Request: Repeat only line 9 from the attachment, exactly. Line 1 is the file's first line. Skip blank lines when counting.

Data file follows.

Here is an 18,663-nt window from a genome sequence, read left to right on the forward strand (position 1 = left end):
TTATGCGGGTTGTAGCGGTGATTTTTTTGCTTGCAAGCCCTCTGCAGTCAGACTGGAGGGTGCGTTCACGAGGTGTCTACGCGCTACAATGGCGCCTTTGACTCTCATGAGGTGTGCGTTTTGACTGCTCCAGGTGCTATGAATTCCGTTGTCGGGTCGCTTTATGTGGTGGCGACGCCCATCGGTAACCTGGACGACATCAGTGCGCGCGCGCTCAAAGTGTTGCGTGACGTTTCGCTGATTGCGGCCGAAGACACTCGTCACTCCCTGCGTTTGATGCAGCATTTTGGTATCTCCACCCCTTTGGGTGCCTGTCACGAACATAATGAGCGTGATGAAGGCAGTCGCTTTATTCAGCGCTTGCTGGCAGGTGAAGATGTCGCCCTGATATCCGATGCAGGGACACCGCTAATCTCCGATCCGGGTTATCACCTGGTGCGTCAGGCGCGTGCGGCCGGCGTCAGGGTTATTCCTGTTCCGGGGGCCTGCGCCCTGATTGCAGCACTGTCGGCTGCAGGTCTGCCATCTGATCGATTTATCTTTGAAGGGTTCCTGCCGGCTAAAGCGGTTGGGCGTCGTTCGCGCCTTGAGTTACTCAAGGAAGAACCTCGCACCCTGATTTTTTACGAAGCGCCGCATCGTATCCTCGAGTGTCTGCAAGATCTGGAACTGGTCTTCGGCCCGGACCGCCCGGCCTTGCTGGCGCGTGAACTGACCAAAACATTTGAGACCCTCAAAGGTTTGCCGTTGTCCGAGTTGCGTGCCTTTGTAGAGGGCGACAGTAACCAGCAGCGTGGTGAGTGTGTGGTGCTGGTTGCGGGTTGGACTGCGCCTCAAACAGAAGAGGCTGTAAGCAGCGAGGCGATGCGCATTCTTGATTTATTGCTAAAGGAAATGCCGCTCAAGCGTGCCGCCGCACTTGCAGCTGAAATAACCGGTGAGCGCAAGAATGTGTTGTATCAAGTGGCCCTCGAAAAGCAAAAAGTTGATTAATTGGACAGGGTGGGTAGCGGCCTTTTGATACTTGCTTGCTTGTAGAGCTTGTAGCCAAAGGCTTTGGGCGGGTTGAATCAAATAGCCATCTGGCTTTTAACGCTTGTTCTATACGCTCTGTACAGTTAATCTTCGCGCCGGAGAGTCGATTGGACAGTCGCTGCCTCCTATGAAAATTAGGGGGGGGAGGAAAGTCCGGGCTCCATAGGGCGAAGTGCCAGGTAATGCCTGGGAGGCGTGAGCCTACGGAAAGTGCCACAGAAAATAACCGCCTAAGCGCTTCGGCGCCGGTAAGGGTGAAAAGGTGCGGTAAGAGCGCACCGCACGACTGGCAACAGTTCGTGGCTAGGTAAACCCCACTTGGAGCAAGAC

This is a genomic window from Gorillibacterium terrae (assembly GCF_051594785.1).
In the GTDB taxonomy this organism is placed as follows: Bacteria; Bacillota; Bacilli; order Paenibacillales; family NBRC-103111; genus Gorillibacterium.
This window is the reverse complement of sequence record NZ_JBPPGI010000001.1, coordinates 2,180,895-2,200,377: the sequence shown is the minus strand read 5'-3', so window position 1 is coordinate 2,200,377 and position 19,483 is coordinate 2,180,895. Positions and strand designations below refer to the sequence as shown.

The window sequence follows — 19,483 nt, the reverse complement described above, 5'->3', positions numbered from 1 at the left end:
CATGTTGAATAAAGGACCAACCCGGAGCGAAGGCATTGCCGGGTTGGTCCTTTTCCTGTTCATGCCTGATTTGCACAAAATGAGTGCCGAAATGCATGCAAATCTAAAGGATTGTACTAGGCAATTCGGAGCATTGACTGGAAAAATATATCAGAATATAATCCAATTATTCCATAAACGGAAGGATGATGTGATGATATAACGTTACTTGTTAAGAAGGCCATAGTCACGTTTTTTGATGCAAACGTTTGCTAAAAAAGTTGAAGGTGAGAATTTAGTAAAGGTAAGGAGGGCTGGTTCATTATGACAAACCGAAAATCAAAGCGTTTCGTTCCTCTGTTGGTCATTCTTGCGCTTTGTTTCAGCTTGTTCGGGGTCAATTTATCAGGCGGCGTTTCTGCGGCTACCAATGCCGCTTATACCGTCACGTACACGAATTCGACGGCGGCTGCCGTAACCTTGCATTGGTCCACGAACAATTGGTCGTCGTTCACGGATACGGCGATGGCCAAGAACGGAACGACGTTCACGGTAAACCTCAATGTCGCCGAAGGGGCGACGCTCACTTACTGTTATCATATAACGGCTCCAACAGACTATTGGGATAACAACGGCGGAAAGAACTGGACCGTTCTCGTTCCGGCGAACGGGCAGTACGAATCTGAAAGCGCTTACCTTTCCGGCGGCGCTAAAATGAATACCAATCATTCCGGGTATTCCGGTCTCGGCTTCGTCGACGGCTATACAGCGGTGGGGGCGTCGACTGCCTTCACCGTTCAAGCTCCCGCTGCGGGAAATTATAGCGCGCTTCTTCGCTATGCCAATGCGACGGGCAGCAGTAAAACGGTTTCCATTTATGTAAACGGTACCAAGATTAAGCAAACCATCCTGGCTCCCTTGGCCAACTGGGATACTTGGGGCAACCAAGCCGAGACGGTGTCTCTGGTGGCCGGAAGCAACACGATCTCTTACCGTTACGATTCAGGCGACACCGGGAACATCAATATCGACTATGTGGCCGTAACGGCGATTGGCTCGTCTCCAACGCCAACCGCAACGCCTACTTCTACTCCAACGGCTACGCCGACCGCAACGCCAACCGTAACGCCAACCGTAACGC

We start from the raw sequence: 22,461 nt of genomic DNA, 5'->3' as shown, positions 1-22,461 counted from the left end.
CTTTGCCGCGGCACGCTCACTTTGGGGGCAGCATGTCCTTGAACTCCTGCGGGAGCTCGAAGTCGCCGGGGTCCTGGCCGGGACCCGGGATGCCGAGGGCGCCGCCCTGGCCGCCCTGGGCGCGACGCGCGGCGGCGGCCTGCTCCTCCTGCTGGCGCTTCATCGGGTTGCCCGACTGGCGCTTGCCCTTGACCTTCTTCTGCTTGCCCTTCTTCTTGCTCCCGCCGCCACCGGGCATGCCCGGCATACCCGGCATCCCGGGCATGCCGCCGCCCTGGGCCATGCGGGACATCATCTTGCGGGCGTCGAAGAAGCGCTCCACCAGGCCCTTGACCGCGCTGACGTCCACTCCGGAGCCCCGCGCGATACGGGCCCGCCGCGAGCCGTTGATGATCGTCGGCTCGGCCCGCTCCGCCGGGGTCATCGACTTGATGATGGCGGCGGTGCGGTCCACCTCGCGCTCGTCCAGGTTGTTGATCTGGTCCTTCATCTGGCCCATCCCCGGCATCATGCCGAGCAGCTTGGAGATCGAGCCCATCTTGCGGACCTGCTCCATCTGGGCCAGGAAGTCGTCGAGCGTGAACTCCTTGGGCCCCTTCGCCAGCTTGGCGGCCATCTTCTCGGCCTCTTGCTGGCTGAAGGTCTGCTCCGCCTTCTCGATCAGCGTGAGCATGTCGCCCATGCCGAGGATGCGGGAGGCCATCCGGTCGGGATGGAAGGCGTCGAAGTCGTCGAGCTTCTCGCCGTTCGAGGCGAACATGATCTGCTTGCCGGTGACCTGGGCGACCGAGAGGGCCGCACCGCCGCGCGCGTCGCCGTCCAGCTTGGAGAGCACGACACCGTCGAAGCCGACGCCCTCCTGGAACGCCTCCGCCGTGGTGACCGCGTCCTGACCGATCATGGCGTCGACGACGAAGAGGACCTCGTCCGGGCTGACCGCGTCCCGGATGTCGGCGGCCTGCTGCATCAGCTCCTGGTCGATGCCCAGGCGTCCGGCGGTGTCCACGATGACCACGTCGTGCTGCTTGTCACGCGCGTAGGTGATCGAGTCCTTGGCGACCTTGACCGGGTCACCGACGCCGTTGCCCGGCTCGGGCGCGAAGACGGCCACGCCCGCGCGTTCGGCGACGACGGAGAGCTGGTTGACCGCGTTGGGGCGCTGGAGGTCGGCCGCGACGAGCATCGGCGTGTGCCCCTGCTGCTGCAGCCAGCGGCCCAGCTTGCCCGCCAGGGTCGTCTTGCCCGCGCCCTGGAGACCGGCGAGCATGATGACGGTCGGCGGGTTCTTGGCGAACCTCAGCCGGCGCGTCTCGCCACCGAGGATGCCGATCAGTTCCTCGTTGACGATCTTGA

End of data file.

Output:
CTTTGCCGCGGCACGCTCACTTTGGGGGCAGCATGTCCTTGAACTCCTGCGGGAGCTCGAAGTCGCCGGGGTCCTGGCCGGGACCCGGGATGCCGAGGGCGCCGCCCTGGCCGCCCTGGGCGCGACGCGCGGCGGCGGCCTGCTCCTCCTGCTGGCGCTTCATCGGGTTGCCCGACTGGCGCTTGCCCTTGACCTTCTTCTGCTTGCCCTTCTTCTTGCTCCCGCCGCCACCGGGCATGCCCGGCATACCCGGCATCCCGGGCATGCCGCCGCCCTGGGCCATGCGGGACATCATCTTGCGGGCGTCGAAGAAGCGCTCCACCAGGCCCTTGACCGCGCTGACGTCCACTCCGGAGCCCCGCGCGATACGGGCCCGCCGCGAGCCGTTGATGATCGTCGGCTCGGCCCGCTCCGCCGGGGTCATCGACTTGATGATGGCGGCGGTGCGGTCCACCTCGCGCTCGTCCAGGTTGTTGATCTGGTCCTTCATCTGGCCCATCCCCGGCATCATGCCGAGCAGCTTGGAGATCGAGCCCATCTTGCGGACCTGCTCCATCTGGGCCAGGAAGTCGTCGAGCGTGAACTCCTTGGGCCCCTTCGCCAGCTTGGCGGCCATCTTCTCGGCCTCTTGCTGGCTGAAGGTCTGCTCCGCCTTCTCGATCAGCGTGAGCATGTCGCCCATGCCGAGGATGCGGGAGGCCATCCGGTCGGGATGGAAGGCGTCGAAGTCGTCGAGCTTCTCGCCGTTCGAGGCGAACATGATCTGCTTGCCGGTGACCTGGGCGACCGAGAGGGCCGCACCGCCGCGCGCGTCGCCGTCCAGCTTGGAGAGCACGACACCGTCGAAGCCGACGCCCTCCTGGAACGCCTCCGCCGTGGTGACCGCGTCCTGACCGATCATGGCGTCGACGACGAAGAGGACCTCGTCCGGGCTGACCGCGTCCCGGATGTCGGCGGCCTGCTGCATCAGCTCCTGGTCGATGCCCAGGCGTCCGGCGGTGTCCACGATGACCACGTCGTGCTGCTTGTCACGCGCGTAGGTGATCGAGTCCTTGGCGACCTTGACCGGGTCACCGACGCCGTTGCCCGGCTCGGGCGCGAAGACGGCCACGCCCGCGCGTTCGGCGACGACGGAGAGCTGGTTGACCGCGTTGGGGCGCTGGAGGTCGGCCGCGACGAGCATCGGCGTGTGCCCCTGCTGCTGCAGCCAGCGGCCCAGCTTGCCCGCCAGGGTCGTCTTGCCCGCGCCCTGGAGACCGGCGAGCATGATGACGGTCGGCGGGTTCTTGGCGAACCTCAGCCGGCGCGTCTCGCCACCGAGGATGCCGATCAGTTCCTCGTTGACGATCTTGA